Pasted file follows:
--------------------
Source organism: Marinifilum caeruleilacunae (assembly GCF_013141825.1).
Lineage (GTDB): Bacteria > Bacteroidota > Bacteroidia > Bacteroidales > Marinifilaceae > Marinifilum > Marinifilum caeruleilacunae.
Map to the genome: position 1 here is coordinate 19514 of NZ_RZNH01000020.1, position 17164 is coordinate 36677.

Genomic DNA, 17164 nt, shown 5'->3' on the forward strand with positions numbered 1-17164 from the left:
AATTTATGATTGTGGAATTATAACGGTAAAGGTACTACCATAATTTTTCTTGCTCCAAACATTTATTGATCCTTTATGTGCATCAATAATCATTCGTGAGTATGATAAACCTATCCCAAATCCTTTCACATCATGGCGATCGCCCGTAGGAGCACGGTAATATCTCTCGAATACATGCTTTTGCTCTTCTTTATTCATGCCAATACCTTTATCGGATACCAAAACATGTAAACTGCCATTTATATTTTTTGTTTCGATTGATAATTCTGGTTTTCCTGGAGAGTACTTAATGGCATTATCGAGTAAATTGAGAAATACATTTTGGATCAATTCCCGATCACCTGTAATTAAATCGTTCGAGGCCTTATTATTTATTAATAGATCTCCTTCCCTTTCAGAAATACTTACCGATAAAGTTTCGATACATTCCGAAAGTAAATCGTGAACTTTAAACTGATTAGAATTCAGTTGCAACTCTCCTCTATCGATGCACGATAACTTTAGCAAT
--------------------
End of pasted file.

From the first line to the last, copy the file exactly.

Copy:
Source organism: Marinifilum caeruleilacunae (assembly GCF_013141825.1).
Lineage (GTDB): Bacteria > Bacteroidota > Bacteroidia > Bacteroidales > Marinifilaceae > Marinifilum > Marinifilum caeruleilacunae.
Map to the genome: position 1 here is coordinate 19514 of NZ_RZNH01000020.1, position 17164 is coordinate 36677.

Genomic DNA, 17164 nt, shown 5'->3' on the forward strand with positions numbered 1-17164 from the left:
AATTTATGATTGTGGAATTATAACGGTAAAGGTACTACCATAATTTTTCTTGCTCCAAACATTTATTGATCCTTTATGTGCATCAATAATCATTCGTGAGTATGATAAACCTATCCCAAATCCTTTCACATCATGGCGATCGCCCGTAGGAGCACGGTAATATCTCTCGAATACATGCTTTTGCTCTTCTTTATTCATGCCAATACCTTTATCGGATACCAAAACATGTAAACTGCCATTTATATTTTTTGTTTCGATTGATAATTCTGGTTTTCCTGGAGAGTACTTAATGGCATTATCGAGTAAATTGAGAAATACATTTTGGATCAATTCCCGATCACCTGTAATTAAATCGTTCGAGGCCTTATTATTTATTAATAGATCTCCTTCCCTTTCAGAAATACTTACCGATAAAGTTTCGATACATTCCGAAAGTAAATCGTGAACTTTAAACTGATTAGAATTCAGTTGCAACTCTCCTCTATCGATGCACGATAACTTTAGCAAT